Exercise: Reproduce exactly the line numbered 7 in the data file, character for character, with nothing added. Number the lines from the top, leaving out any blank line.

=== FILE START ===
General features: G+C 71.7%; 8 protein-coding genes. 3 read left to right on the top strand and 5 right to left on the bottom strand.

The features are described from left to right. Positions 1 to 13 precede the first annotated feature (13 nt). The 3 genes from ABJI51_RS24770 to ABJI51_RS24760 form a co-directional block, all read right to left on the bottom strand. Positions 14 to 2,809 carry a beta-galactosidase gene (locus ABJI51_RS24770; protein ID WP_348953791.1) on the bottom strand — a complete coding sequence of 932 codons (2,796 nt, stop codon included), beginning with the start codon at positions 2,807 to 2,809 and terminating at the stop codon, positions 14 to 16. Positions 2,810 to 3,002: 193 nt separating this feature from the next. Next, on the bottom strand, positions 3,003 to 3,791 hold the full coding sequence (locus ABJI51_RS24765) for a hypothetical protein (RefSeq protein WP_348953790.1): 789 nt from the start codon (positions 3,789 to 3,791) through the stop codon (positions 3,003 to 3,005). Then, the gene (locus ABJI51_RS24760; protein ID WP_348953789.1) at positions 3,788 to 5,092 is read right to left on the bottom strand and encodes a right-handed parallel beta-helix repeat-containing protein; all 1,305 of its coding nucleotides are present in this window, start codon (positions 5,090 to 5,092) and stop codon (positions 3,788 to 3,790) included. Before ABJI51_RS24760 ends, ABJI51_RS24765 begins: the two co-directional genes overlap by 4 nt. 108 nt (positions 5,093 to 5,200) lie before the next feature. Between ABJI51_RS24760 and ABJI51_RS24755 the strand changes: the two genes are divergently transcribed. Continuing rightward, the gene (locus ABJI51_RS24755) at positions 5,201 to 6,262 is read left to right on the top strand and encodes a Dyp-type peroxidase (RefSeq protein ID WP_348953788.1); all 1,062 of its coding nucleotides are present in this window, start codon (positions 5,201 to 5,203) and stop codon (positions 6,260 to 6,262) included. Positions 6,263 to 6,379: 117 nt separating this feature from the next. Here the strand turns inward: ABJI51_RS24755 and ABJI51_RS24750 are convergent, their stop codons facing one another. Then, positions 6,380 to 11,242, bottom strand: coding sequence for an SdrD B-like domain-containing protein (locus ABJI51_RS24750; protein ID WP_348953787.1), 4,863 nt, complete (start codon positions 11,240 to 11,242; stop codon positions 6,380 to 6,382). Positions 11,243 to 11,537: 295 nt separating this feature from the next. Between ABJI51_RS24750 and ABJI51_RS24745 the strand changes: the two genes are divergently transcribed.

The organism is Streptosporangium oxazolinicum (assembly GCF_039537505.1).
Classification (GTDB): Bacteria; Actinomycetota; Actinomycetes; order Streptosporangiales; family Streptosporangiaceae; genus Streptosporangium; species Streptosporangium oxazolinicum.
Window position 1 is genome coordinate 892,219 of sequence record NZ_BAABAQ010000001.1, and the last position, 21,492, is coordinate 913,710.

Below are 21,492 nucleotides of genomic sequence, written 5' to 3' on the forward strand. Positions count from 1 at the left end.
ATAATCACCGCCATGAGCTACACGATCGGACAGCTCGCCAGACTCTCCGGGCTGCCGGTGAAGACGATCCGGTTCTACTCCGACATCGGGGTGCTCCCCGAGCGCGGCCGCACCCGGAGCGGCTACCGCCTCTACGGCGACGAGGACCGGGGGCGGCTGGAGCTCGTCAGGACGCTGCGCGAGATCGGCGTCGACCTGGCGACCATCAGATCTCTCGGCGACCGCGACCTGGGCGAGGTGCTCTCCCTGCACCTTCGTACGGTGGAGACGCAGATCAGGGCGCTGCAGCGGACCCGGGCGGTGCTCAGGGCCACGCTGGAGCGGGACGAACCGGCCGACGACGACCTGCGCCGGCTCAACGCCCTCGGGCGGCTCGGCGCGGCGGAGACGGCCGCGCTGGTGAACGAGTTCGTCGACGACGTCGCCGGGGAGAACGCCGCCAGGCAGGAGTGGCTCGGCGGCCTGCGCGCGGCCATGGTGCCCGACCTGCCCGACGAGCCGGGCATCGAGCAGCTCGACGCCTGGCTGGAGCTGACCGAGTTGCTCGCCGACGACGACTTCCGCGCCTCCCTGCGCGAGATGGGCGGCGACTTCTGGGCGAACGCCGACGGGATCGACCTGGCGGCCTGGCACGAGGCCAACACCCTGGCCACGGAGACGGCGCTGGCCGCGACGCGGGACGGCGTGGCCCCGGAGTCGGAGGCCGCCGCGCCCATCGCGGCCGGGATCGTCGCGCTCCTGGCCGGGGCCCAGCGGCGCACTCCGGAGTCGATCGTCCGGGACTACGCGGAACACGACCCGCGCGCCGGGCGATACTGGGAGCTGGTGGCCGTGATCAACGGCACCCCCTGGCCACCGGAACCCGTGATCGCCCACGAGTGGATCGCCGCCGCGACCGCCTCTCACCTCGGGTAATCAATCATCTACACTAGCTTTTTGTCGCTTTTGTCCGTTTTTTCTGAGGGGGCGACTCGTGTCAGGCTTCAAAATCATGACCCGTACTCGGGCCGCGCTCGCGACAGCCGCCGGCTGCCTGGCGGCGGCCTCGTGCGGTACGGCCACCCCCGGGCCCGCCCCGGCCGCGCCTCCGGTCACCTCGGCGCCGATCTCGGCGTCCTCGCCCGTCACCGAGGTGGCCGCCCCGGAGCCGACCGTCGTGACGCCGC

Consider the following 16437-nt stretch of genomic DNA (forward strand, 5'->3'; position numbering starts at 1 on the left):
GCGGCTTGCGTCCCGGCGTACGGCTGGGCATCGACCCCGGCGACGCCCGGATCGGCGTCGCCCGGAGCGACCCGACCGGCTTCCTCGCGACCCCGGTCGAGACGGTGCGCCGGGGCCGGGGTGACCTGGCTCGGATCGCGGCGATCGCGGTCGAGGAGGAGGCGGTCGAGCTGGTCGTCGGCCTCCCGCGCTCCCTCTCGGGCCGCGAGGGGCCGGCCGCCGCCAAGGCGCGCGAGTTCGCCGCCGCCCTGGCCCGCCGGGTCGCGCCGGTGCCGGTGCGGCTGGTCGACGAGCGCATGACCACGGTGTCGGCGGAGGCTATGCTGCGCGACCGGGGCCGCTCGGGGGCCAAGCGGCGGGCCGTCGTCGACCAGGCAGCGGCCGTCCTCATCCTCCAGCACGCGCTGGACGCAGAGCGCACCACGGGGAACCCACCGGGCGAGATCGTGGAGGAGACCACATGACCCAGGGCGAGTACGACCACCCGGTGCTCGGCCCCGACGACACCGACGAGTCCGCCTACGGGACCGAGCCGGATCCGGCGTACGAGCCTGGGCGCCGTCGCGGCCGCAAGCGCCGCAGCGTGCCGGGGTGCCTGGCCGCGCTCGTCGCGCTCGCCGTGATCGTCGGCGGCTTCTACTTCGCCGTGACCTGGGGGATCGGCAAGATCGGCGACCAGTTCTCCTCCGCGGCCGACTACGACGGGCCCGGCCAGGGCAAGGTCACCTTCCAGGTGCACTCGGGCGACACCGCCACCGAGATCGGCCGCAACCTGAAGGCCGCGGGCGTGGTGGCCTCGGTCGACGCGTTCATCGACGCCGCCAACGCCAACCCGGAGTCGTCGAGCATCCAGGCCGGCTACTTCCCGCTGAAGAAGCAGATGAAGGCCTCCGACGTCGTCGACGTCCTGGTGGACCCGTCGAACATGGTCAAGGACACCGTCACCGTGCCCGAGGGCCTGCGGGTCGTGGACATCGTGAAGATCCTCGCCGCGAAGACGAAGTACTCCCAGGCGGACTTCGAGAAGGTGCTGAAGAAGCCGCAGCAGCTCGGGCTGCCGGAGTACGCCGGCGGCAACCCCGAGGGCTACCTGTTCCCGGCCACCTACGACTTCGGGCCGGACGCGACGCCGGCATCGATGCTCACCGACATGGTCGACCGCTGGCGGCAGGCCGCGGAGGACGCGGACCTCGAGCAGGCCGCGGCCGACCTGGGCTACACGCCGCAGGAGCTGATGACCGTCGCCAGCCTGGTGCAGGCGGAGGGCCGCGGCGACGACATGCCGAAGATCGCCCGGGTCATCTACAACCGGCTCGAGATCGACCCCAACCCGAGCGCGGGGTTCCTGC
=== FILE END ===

ATAATCACCGCCATGAGCTACACGATCGGACAGCTCGCCAGACTCTCCGGGCTGCCGGTGAAGACGATCCGGTTCTACTCCGACATCGGGGTGCTCCCCGAGCGCGGCCGCACCCGGAGCGGCTACCGCCTCTACGGCGACGAGGACCGGGGGCGGCTGGAGCTCGTCAGGACGCTGCGCGAGATCGGCGTCGACCTGGCGACCATCAGATCTCTCGGCGACCGCGACCTGGGCGAGGTGCTCTCCCTGCACCTTCGTACGGTGGAGACGCAGATCAGGGCGCTGCAGCGGACCCGGGCGGTGCTCAGGGCCACGCTGGAGCGGGACGAACCGGCCGACGACGACCTGCGCCGGCTCAACGCCCTCGGGCGGCTCGGCGCGGCGGAGACGGCCGCGCTGGTGAACGAGTTCGTCGACGACGTCGCCGGGGAGAACGCCGCCAGGCAGGAGTGGCTCGGCGGCCTGCGCGCGGCCATGGTGCCCGACCTGCCCGACGAGCCGGGCATCGAGCAGCTCGACGCCTGGCTGGAGCTGACCGAGTTGCTCGCCGACGACGACTTCCGCGCCTCCCTGCGCGAGATGGGCGGCGACTTCTGGGCGAACGCCGACGGGATCGACCTGGCGGCCTGGCACGAGGCCAACACCCTGGCCACGGAGACGGCGCTGGCCGCGACGCGGGACGGCGTGGCCCCGGAGTCGGAGGCCGCCGCGCCCATCGCGGCCGGGATCGTCGCGCTCCTGGCCGGGGCCCAGCGGCGCACTCCGGAGTCGATCGTCCGGGACTACGCGGAACACGACCCGCGCGCCGGGCGATACTGGGAGCTGGTGGCCGTGATCAACGGCACCCCCTGGCCACCGGAACCCGTGATCGCCCACGAGTGGATCGCCGCCGCGACCGCCTCTCACCTCGGGTAATCAATCATCTACACTAGCTTTTTGTCGCTTTTGTCCGTTTTTTCTGAGGGGGCGACTCGTGTCAGGCTTCAAAATCATGACCCGTACTCGGGCCGCGCTCGCGACAGCCGCCGGCTGCCTGGCGGCGGCCTCGTGCGGTACGGCCACCCCCGGGCCCGCCCCGGCCGCGCCTCCGGTCACCTCGGCGCCGATCTCGGCGTCCTCGCCCGTCACCGAGGTGGCCGCCCCGGAGCCGACCGTCGTGACGCCGC